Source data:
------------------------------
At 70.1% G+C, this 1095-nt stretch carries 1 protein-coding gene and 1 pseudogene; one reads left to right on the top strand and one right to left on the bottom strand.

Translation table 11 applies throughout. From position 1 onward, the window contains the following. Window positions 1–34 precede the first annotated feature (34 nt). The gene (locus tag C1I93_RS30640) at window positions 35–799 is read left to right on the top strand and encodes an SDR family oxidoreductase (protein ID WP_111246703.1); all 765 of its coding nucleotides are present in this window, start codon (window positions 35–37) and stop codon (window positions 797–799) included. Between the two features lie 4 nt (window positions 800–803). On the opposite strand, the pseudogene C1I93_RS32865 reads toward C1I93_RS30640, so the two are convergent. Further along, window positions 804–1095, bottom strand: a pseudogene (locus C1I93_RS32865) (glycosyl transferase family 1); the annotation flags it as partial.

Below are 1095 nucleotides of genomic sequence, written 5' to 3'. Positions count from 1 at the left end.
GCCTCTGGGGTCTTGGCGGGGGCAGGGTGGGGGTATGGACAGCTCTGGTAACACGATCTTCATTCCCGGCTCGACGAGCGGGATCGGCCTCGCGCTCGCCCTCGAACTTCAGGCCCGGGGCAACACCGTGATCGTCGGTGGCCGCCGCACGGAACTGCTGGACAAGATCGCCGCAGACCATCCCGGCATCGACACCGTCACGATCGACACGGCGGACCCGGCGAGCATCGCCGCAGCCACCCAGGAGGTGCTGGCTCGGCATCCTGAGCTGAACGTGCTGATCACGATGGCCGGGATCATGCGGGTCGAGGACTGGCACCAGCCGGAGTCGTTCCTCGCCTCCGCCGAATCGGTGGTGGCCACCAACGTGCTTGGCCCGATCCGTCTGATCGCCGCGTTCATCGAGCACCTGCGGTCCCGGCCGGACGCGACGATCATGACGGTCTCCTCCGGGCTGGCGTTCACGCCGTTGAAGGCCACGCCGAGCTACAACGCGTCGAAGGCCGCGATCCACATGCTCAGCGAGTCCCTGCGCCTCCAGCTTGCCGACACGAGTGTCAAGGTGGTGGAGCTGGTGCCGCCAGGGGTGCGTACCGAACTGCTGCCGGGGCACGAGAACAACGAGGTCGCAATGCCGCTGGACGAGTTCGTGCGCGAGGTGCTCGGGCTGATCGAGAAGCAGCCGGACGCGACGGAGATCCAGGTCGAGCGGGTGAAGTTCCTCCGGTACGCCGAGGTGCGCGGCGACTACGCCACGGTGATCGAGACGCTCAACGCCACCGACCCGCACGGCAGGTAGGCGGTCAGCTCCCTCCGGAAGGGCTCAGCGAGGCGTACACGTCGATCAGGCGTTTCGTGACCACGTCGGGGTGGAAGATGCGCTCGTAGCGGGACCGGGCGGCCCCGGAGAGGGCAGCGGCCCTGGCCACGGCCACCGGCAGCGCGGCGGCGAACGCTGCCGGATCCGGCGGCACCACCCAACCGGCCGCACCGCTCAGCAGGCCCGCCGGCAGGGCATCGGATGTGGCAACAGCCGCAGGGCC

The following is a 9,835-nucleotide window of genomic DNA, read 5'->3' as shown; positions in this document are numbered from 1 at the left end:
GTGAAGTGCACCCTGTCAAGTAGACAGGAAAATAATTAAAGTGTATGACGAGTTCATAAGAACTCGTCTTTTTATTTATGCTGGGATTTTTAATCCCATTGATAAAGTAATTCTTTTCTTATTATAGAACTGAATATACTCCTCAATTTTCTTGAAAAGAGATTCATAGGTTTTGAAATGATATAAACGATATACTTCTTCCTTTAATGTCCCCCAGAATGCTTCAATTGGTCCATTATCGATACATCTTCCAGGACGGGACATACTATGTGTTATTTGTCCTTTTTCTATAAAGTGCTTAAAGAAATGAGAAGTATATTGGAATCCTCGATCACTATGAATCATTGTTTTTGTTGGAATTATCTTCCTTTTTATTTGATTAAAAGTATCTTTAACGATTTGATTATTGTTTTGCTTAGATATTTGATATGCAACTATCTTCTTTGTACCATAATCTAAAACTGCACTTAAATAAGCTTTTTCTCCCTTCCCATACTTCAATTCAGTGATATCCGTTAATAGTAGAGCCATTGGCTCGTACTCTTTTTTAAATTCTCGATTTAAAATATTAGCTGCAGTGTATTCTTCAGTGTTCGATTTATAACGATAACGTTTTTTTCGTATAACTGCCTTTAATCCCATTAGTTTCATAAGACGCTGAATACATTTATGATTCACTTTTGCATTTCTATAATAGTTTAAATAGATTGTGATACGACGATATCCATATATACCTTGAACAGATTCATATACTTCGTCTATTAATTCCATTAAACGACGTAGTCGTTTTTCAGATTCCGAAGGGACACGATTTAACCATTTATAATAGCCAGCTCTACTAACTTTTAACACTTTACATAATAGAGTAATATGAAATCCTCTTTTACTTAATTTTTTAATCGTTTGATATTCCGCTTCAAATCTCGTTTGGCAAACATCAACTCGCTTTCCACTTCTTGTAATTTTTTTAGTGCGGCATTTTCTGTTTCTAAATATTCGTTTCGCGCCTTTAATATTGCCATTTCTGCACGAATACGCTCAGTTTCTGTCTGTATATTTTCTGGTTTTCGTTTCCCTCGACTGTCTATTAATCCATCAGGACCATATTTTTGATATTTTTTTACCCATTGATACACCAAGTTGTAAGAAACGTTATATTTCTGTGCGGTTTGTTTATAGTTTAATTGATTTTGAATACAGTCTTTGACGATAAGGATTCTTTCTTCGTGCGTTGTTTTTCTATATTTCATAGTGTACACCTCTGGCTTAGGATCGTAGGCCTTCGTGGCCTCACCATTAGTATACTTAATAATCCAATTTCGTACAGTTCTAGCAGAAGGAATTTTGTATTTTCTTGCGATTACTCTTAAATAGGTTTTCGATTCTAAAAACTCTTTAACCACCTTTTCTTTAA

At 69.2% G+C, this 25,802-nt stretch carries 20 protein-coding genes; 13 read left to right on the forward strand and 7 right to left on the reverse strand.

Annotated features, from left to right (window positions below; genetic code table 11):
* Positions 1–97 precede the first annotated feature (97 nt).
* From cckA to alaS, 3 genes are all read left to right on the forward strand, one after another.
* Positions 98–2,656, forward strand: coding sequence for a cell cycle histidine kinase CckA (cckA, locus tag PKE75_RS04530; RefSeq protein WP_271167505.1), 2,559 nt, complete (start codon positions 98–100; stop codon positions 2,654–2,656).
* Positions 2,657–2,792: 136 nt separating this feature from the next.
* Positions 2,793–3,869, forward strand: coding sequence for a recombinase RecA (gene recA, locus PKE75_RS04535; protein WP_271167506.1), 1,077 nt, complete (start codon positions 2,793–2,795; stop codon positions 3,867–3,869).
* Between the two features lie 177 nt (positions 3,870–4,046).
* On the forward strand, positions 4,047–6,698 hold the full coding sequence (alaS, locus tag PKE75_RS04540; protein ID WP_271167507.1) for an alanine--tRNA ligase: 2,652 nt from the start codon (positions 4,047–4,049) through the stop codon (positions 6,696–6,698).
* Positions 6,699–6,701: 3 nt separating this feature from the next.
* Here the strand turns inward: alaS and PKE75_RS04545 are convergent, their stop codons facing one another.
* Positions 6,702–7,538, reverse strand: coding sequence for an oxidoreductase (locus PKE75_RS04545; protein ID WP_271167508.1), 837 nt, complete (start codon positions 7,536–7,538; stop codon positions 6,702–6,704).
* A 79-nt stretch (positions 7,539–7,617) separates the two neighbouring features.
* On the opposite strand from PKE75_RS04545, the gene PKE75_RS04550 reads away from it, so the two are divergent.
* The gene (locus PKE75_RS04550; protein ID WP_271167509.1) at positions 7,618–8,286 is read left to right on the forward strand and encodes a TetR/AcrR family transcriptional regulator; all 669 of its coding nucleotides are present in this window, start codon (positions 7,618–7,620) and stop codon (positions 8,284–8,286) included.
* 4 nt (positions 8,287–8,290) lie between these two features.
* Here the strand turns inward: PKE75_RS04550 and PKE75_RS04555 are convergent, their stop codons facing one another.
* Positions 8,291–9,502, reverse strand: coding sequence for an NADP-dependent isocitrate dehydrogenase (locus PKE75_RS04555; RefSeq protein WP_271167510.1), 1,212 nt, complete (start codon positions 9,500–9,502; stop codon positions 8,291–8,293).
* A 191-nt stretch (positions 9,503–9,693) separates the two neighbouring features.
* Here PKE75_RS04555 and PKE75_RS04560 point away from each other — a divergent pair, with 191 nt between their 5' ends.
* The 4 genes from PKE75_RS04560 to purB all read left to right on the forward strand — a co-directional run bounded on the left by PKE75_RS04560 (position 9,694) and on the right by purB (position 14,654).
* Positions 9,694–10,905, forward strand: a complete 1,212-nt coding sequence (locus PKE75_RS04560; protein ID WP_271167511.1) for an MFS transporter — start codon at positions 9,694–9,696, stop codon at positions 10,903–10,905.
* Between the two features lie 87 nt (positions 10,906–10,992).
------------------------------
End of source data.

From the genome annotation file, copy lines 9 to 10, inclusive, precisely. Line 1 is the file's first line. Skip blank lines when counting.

* Positions 1–97 precede the first annotated feature (97 nt).
* From cckA to alaS, 3 genes are all read left to right on the forward strand, one after another.